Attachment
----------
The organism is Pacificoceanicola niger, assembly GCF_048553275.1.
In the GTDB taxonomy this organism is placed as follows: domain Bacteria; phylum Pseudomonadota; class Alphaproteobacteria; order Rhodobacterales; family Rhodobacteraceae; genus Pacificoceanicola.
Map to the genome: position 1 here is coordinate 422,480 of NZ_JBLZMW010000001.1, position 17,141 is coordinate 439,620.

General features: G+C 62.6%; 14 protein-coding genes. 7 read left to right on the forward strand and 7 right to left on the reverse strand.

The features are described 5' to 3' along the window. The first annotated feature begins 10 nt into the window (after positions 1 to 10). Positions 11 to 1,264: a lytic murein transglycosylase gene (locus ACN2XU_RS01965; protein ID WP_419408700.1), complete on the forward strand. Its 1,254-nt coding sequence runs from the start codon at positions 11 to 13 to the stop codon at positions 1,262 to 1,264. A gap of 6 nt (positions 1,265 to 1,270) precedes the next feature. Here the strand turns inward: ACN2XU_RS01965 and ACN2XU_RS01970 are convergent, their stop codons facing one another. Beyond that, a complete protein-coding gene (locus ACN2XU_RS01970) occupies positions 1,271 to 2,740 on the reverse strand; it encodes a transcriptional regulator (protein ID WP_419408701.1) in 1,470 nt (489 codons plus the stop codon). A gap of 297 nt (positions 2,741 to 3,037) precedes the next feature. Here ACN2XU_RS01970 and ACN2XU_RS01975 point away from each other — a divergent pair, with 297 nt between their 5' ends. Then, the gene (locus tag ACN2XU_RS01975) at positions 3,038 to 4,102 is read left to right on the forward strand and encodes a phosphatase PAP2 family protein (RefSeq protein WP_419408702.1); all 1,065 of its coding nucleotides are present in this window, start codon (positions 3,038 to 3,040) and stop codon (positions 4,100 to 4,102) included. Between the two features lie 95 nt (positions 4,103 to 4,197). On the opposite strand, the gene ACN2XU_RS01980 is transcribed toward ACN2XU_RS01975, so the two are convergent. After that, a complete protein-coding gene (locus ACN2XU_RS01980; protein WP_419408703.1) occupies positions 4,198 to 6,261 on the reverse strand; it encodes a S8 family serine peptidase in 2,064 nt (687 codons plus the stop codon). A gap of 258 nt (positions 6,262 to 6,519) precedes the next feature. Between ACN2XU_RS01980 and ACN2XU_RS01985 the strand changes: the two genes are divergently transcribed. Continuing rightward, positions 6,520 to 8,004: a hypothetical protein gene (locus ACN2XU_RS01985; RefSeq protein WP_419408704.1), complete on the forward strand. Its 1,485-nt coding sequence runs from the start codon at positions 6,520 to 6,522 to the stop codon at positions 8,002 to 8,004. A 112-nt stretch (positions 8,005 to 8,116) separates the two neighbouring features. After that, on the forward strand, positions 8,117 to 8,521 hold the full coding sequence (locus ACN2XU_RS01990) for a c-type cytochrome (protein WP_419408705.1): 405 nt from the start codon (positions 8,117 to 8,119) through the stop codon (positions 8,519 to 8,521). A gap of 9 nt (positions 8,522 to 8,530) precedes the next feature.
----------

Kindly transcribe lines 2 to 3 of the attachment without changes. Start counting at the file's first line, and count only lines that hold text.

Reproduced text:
In the GTDB taxonomy this organism is placed as follows: domain Bacteria; phylum Pseudomonadota; class Alphaproteobacteria; order Rhodobacterales; family Rhodobacteraceae; genus Pacificoceanicola.
Map to the genome: position 1 here is coordinate 422,480 of NZ_JBLZMW010000001.1, position 17,141 is coordinate 439,620.